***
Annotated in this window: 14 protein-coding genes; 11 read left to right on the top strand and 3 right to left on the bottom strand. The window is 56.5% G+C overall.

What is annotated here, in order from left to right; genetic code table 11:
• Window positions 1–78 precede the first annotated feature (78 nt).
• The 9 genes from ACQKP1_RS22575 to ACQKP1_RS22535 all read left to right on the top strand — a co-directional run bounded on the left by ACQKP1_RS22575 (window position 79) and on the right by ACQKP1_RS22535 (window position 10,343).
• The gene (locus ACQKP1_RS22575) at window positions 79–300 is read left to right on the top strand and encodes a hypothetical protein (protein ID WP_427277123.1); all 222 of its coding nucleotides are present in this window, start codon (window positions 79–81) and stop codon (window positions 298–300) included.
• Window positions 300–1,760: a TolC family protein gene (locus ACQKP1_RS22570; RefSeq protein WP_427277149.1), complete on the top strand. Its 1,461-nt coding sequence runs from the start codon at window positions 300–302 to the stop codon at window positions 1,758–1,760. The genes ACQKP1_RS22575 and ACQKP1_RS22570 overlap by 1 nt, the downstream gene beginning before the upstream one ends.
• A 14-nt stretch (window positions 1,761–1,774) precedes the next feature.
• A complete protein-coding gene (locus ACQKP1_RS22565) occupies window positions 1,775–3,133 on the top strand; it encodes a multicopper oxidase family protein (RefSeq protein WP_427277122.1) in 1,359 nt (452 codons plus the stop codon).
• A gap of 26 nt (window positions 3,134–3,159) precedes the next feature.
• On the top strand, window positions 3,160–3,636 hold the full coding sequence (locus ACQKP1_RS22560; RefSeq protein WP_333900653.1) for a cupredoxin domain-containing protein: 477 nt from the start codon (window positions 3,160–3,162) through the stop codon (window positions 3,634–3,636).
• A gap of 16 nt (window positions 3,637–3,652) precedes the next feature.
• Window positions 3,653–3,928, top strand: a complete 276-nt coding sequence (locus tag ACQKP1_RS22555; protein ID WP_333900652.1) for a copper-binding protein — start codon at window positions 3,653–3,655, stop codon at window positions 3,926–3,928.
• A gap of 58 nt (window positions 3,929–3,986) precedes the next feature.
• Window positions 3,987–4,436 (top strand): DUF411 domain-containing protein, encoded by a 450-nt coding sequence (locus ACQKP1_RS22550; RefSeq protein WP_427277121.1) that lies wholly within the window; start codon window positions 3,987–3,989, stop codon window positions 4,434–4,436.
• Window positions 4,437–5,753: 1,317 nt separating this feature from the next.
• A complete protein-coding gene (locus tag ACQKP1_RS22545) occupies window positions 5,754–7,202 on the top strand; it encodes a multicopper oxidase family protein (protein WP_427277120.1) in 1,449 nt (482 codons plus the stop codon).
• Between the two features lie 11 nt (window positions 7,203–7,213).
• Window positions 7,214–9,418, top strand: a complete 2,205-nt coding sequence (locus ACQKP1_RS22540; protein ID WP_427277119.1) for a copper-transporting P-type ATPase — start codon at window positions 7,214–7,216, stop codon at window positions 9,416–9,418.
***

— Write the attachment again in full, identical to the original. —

Annotated in this window: 14 protein-coding genes; 11 read left to right on the top strand and 3 right to left on the bottom strand. The window is 56.5% G+C overall.

What is annotated here, in order from left to right; genetic code table 11:
• Window positions 1–78 precede the first annotated feature (78 nt).
• The 9 genes from ACQKP1_RS22575 to ACQKP1_RS22535 all read left to right on the top strand — a co-directional run bounded on the left by ACQKP1_RS22575 (window position 79) and on the right by ACQKP1_RS22535 (window position 10,343).
• The gene (locus ACQKP1_RS22575) at window positions 79–300 is read left to right on the top strand and encodes a hypothetical protein (protein ID WP_427277123.1); all 222 of its coding nucleotides are present in this window, start codon (window positions 79–81) and stop codon (window positions 298–300) included.
• Window positions 300–1,760: a TolC family protein gene (locus ACQKP1_RS22570; RefSeq protein WP_427277149.1), complete on the top strand. Its 1,461-nt coding sequence runs from the start codon at window positions 300–302 to the stop codon at window positions 1,758–1,760. The genes ACQKP1_RS22575 and ACQKP1_RS22570 overlap by 1 nt, the downstream gene beginning before the upstream one ends.
• A 14-nt stretch (window positions 1,761–1,774) precedes the next feature.
• A complete protein-coding gene (locus ACQKP1_RS22565) occupies window positions 1,775–3,133 on the top strand; it encodes a multicopper oxidase family protein (RefSeq protein WP_427277122.1) in 1,359 nt (452 codons plus the stop codon).
• A gap of 26 nt (window positions 3,134–3,159) precedes the next feature.
• On the top strand, window positions 3,160–3,636 hold the full coding sequence (locus ACQKP1_RS22560; RefSeq protein WP_333900653.1) for a cupredoxin domain-containing protein: 477 nt from the start codon (window positions 3,160–3,162) through the stop codon (window positions 3,634–3,636).
• A gap of 16 nt (window positions 3,637–3,652) precedes the next feature.
• Window positions 3,653–3,928, top strand: a complete 276-nt coding sequence (locus tag ACQKP1_RS22555; protein ID WP_333900652.1) for a copper-binding protein — start codon at window positions 3,653–3,655, stop codon at window positions 3,926–3,928.
• A gap of 58 nt (window positions 3,929–3,986) precedes the next feature.
• Window positions 3,987–4,436 (top strand): DUF411 domain-containing protein, encoded by a 450-nt coding sequence (locus ACQKP1_RS22550; RefSeq protein WP_427277121.1) that lies wholly within the window; start codon window positions 3,987–3,989, stop codon window positions 4,434–4,436.
• Window positions 4,437–5,753: 1,317 nt separating this feature from the next.
• A complete protein-coding gene (locus tag ACQKP1_RS22545) occupies window positions 5,754–7,202 on the top strand; it encodes a multicopper oxidase family protein (protein WP_427277120.1) in 1,449 nt (482 codons plus the stop codon).
• Between the two features lie 11 nt (window positions 7,203–7,213).
• Window positions 7,214–9,418, top strand: a complete 2,205-nt coding sequence (locus ACQKP1_RS22540; protein ID WP_427277119.1) for a copper-transporting P-type ATPase — start codon at window positions 7,214–7,216, stop codon at window positions 9,416–9,418.